We are committed to meeting the targets we have set and are taking actions to move our performance in the right direction. Our R&D spend is biased towards high-growth, high-return areas that we believe will allow us to continue to accelerate our innovation-led growth. We are also taking actions in Non-Core, which is now a separate segment in our reported results. Once complete, these portfolio actions alone are expected to improve our underlying performance. For 2019, we expect the Non-Core segment to negatively impact our organic sales growth by about 80 basis points.

Let me also address operating leverage. We are committed to delivering 1.5x operating EBITDA growth over our expected top line growth. Through the first half, we've generated greater than 80 basis points of operating EBITDA growth in an environment where our top line has declined nearly 500 basis points. With continuing softness in the second half, we are taking additional cost actions, as Marc mentioned, to maintain our leverage.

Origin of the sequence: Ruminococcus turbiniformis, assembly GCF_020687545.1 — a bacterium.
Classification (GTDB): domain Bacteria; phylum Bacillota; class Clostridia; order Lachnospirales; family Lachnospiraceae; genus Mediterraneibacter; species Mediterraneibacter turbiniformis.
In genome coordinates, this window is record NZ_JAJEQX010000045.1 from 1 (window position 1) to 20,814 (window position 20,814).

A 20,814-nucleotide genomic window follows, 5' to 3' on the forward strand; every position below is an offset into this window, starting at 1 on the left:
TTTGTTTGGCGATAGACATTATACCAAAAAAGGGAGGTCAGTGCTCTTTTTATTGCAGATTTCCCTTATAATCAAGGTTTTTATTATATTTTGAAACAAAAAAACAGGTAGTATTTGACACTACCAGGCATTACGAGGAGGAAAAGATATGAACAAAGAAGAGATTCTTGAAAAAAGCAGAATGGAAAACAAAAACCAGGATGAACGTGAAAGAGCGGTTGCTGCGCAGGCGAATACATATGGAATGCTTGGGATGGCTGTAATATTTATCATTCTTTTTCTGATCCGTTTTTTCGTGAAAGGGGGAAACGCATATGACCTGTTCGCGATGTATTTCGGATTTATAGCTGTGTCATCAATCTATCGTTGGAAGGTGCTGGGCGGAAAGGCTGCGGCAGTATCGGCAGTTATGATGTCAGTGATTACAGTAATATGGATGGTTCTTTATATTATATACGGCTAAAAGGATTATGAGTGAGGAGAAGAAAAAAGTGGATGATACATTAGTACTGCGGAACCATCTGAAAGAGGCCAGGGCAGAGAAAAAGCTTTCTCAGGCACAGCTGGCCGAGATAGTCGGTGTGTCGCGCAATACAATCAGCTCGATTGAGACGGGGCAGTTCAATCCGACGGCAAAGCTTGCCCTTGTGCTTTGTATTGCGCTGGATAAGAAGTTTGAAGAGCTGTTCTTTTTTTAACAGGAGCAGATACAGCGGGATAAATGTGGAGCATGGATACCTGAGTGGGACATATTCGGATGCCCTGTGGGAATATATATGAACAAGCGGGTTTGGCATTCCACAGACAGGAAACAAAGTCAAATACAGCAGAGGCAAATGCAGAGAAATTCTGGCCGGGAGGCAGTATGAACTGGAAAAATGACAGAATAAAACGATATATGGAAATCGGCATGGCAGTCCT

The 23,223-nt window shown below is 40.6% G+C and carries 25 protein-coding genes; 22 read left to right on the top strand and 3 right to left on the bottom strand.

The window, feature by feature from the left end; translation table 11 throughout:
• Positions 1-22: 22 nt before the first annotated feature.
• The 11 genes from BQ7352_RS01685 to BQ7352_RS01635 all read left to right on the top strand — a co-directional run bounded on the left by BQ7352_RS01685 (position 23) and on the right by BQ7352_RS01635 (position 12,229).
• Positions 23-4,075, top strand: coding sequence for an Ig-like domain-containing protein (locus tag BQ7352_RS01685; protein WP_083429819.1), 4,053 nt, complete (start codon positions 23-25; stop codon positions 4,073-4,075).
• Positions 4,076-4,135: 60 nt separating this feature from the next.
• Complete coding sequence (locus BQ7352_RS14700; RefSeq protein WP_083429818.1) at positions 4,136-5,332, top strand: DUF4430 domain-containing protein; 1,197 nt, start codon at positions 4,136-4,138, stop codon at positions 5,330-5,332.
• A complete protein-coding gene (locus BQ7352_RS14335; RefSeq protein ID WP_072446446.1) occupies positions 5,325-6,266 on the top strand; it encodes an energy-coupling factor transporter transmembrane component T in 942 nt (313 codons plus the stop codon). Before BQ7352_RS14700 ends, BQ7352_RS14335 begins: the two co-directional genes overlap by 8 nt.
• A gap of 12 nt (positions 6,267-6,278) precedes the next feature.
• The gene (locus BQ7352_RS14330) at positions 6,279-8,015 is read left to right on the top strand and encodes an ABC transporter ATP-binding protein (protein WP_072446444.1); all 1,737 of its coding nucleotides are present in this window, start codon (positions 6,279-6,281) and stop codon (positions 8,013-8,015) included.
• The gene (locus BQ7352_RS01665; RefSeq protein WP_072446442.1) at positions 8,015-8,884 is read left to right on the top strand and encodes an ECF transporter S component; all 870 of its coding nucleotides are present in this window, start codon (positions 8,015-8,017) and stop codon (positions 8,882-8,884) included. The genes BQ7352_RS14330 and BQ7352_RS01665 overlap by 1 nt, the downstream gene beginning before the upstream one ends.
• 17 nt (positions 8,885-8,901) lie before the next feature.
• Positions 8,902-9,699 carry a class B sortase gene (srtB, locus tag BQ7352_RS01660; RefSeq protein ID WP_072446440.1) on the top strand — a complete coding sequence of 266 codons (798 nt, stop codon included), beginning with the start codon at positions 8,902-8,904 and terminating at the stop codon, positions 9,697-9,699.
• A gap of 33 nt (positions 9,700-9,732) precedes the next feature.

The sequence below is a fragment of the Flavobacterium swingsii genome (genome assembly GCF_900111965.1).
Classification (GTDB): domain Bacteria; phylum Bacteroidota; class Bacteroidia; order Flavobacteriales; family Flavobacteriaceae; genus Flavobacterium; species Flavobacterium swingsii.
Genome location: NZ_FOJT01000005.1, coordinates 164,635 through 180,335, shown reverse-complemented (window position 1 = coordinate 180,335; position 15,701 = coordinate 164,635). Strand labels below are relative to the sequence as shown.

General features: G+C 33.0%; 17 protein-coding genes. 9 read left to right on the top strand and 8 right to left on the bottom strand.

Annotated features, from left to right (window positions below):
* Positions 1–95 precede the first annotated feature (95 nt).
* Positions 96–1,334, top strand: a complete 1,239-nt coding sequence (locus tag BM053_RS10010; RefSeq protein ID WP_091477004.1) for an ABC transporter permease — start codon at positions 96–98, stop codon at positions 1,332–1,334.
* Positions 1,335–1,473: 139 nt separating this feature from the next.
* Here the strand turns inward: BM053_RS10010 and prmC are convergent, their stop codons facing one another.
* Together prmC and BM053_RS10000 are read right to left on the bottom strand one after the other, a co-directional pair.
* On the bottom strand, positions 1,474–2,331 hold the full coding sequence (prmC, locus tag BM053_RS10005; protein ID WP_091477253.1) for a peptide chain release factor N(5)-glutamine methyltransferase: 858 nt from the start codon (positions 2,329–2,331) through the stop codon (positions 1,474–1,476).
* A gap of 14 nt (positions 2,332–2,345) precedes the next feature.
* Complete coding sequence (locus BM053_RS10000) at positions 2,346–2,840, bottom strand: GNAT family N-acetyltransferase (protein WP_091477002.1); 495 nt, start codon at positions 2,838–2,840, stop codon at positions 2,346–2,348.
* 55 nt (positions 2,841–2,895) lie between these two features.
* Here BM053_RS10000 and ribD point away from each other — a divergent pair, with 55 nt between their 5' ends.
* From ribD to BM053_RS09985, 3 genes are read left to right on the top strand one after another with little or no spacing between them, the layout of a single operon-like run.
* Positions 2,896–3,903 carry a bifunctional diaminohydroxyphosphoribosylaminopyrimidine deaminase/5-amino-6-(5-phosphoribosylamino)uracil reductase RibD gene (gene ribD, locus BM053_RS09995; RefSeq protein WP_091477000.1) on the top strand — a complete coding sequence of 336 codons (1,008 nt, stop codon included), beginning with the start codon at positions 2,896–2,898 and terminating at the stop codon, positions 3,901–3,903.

With that, let me provide some additional details on the segment results.

Starting with Electronics & Imaging on Slide 6. Second quarter sales of $858 million and operating EBITDA of $246 million reflect continued soft consumer demand, coupled with customer destocking, which was mostly driven by high inventory levels in the memory sector. Our position in Advanced Materials for the production of next-generation smartphones launching later this year remained strong. We are encouraged by the pace of early orders. Additionally, we continue to see strong volume gains in OLED display materials. However, greater-than-expected softness and high inventory levels resulted in a year-over-year volume decline in Semiconductor Technologies, one of our highest-margin businesses in E&I. These declines led to a less favorable product mix, lowering operating EBITDA margin by 280 basis points versus the second quarter of 2018.

Looking forward, we expect growth in our Interconnect Solutions business as we see the launch of new phone models later this year but also anticipate continued soft market conditions in the semiconductor space.

You can see the results of our Nutrition & Biosciences business on Slide 7, which delivered 150 basis points of operating EBITDA margin expansion year-over-year on cost synergies and pricing gains across all regions and businesses.